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1960 Topps #300 Hank Aaron [#asc] (Braves)


Price = $ 100
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1960 Topps #300 Hank Aaron [#asc] (Braves) Baseball cards value
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1959 Topps    displays vintage 1959 Topps Baseball sports cards.
Bowman Mickey Mantle     displays all Bowman Mickey Mantle sports cards.
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1957 Topps Baseball Cards
Checklist & Values


1957 was the beginning of the modern era of baseball cards and their to this day standard size of 2-1/2" x 3-1/2". Many collectors consider the 1957 set the most attractive of the 1950's sets. Of note is a fun error card picturing Hank Aaron batting left-handed. The error was never corrected so there is no extra value.

The set included some very neat multi-player cards and was PACKED with ROOKIES !!!
Frank & Brooks Robinson, Don Drysdale, Jim Bunning, Rocky Colavito, Kubek & Richardson

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Baseball

1951 Bowman Baseball
Cards Checklist & Values


1951 was Bowman's largest set to date, both in the card size and number of cards. Thanks to the several major rookies, led by Mickey Mantle and Willie Mays, the 1951 Bowman set is by far Bowman's most valuable.

Bowman again used hand-painted color reproductions of actual photographs. The 1951 Bowman card fronts were very similar to the 1950 set, with several players 1951 Bowman cards look like larger versions of their 1950 card.

Cards #243-#324 are scarce high numbers. The rookie cards of Mickey Mantle and Willie Mays are in this series making them very difficult to obtain.

TOP ROOKIES: Mickey Mantle, Willie Mays, Whitey Ford, Monte Irvin, Nellie Fox, Joe Garagiola, Jackie Jensen, Jim Piersall ...
TOP STARS: Ted Williams, Yogi Berra, Roy Campanella, Pee Wee Reese, Bob Feller, Warren Spahn, Duke Snider, Richie Ashburn & MORE !!!

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Baseball

Auction's most costly vintage baseball cards



The history of vintage baseball card auctions is long and colorful.

T-206 Honus Wagner tobacco cards have sold for upto $2.8 million in auction. The "Holy Grail of Sports Cards", it's extreme-high auction value can mostly be attributed to great PR and "auction fever". It's not close to being the rarest baseball card and Honus Wagner is not Babe Ruth or Mickey Mantle. Yes, the T-206 set is beautiful & special but because of the # of cards and scarcities, few collector's try to complete, which should keep auction competition down compared to say 1933 Goudey or 1952 Topps baseball card issues.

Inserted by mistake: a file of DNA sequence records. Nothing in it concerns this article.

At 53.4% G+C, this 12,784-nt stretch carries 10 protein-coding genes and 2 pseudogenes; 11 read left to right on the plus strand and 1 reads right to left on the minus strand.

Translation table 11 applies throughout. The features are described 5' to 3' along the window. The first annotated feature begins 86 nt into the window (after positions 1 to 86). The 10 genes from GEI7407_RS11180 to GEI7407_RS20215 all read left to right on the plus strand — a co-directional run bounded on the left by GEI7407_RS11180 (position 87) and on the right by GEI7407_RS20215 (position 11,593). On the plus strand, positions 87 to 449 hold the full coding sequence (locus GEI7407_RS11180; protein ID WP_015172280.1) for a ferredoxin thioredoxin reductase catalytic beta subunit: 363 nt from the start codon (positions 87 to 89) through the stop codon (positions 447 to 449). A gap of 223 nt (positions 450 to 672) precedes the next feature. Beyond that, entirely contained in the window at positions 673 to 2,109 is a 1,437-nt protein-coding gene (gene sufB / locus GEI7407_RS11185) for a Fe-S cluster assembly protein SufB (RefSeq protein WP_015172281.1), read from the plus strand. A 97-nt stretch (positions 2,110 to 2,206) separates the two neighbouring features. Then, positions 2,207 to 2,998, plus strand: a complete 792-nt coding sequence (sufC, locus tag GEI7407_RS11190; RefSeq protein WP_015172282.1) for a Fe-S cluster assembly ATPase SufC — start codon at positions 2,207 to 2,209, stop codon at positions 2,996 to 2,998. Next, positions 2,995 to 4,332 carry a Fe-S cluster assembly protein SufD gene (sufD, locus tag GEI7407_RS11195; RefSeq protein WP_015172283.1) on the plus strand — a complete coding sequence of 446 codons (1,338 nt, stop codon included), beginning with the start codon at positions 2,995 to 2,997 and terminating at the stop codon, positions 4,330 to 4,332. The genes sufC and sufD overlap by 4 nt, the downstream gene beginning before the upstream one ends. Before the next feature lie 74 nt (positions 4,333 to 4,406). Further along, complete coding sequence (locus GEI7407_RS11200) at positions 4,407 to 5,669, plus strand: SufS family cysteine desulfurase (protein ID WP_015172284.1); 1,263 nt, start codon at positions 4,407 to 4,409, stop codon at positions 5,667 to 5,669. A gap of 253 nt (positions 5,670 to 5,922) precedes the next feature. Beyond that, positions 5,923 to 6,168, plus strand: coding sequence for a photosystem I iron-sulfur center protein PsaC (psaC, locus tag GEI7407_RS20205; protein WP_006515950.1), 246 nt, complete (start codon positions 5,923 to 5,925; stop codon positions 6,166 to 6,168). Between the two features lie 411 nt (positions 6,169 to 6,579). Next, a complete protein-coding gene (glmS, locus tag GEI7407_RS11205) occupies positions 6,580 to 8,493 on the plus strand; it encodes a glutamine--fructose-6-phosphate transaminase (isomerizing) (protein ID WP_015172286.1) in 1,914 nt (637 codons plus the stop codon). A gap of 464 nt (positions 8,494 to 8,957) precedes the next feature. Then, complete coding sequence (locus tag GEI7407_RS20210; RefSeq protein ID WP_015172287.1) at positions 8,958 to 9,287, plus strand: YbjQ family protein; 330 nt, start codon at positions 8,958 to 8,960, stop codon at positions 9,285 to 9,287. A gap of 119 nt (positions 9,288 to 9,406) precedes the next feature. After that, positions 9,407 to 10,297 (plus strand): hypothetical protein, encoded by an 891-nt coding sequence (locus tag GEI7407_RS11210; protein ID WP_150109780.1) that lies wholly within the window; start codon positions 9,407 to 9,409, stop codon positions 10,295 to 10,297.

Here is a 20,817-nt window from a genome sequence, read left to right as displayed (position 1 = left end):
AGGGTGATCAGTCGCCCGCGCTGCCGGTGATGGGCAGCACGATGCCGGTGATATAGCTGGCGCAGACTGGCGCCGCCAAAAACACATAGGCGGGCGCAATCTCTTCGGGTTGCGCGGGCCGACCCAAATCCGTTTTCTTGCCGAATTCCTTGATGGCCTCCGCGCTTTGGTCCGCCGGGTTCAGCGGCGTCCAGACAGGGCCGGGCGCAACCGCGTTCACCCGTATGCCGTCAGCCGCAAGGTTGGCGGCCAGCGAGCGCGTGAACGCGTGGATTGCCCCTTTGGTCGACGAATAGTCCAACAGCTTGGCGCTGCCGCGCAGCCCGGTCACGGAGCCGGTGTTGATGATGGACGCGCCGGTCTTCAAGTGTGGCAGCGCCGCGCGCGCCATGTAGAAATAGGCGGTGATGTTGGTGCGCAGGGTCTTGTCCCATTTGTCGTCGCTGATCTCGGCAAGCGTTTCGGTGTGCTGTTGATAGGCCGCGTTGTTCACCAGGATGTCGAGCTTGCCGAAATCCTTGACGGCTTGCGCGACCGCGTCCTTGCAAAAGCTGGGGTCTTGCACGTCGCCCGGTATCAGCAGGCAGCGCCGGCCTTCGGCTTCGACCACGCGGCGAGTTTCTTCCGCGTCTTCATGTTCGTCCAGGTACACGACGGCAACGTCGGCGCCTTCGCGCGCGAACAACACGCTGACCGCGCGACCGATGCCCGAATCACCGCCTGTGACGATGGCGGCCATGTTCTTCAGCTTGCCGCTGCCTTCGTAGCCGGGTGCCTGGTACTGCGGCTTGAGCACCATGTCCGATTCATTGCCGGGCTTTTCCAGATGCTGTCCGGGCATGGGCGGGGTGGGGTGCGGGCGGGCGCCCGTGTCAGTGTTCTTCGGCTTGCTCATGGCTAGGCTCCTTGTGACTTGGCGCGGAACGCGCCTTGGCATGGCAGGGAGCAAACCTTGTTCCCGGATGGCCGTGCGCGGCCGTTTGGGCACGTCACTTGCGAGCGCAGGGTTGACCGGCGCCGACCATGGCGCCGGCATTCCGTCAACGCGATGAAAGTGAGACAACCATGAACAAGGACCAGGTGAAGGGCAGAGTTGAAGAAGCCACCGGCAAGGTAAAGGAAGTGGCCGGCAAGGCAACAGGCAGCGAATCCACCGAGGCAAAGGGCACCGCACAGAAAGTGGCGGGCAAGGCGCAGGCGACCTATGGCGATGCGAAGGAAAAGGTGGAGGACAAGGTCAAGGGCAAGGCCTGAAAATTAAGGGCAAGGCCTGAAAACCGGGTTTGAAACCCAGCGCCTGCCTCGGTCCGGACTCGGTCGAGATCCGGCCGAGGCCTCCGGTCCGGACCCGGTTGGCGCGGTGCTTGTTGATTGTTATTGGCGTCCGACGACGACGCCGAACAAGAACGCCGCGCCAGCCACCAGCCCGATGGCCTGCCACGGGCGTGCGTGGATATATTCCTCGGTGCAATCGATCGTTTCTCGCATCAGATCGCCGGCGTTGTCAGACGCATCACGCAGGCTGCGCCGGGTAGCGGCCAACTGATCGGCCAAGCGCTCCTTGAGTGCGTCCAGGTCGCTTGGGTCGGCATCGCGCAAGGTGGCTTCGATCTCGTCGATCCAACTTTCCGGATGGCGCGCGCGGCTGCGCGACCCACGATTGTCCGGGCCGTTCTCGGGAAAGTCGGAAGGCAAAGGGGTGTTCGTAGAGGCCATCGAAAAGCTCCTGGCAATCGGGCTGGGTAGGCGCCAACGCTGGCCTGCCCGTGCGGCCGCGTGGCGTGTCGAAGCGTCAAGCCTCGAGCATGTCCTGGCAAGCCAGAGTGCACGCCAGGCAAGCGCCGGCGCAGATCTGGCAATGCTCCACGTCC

BUT IT DOES NOT...

There's a story Wagner banned his card because he was anti-tobacco but there are other stories about financial considerations.

You surely have heard of PSA and may even know that this card was the FIRST they ever graded. But did you know that dealer (B.l. .ast.o name encoded) admitted tampering with the card, perhaps having it trimmed down to size, before PSA graded it so highly for the auction.

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Baseball
Tobacco Cards

Starting approximately in 1886, sportscards, mostly baseball cards, were often included with tobacco products, for promotional purposes and also because the card reinforced the packaging and protected cigarettes from damage. These sports cards are referred to as tobacco cards in the baseball card hobby. Over the next few years many different companies produced baseball cards. Tobacco cards soon started to disappear as the American Tobacco Company tried to develop a monopoly by buying out other companies.

They were reintroduced in the 1900s, as American Tobacco came under pressure from antitrust action and Turkish competition. The most famous and most expensive, baseball card is the rare T206 Honus Wagner. The card exists in very limited quantities compared to others of its type because Wagner forced the card to be removed from printing. It is widely (and incorrectly) believed that Wagner did so because he refused to promote tobacco, but the true explanation lies in a dispute over compensation.

Soon other companies also began producing baseball and football cards. Sports magazines such as The Sporting News were early entries to the market. Candy manufacturers soon joined the fray and reflected a shift toward a younger target audience for cards. Caramel companies were particularly active and baseball cards were one of the first prizes to be included in Cracker Jacks. World War I soon suppressed baseball card production.

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